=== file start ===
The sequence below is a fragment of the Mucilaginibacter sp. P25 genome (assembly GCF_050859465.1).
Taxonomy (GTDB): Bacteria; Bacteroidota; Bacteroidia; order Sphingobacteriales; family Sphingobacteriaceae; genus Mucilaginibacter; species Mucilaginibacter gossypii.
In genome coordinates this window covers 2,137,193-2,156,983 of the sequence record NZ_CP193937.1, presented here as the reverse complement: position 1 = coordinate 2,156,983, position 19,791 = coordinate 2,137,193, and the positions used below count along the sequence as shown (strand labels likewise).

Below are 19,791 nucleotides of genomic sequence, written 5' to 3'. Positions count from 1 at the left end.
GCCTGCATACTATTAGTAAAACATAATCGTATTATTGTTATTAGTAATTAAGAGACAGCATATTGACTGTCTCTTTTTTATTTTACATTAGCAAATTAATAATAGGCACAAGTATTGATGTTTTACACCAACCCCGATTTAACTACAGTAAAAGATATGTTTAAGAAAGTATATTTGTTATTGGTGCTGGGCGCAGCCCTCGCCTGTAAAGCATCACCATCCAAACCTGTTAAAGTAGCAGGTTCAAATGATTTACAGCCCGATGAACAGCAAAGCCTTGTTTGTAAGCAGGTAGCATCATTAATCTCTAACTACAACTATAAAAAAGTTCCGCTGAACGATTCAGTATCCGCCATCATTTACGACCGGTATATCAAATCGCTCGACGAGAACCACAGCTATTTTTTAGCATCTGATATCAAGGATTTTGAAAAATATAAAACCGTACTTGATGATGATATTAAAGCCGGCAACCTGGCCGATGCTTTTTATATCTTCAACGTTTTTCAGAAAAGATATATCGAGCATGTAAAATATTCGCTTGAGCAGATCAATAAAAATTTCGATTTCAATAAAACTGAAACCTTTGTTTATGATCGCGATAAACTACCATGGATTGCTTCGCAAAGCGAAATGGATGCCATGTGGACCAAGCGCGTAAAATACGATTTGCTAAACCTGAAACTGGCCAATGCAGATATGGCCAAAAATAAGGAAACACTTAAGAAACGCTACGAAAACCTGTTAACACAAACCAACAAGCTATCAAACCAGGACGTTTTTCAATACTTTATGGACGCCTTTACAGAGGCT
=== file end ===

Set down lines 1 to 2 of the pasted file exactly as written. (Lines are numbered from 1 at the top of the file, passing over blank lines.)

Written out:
The sequence below is a fragment of the Mucilaginibacter sp. P25 genome (assembly GCF_050859465.1).
Taxonomy (GTDB): Bacteria; Bacteroidota; Bacteroidia; order Sphingobacteriales; family Sphingobacteriaceae; genus Mucilaginibacter; species Mucilaginibacter gossypii.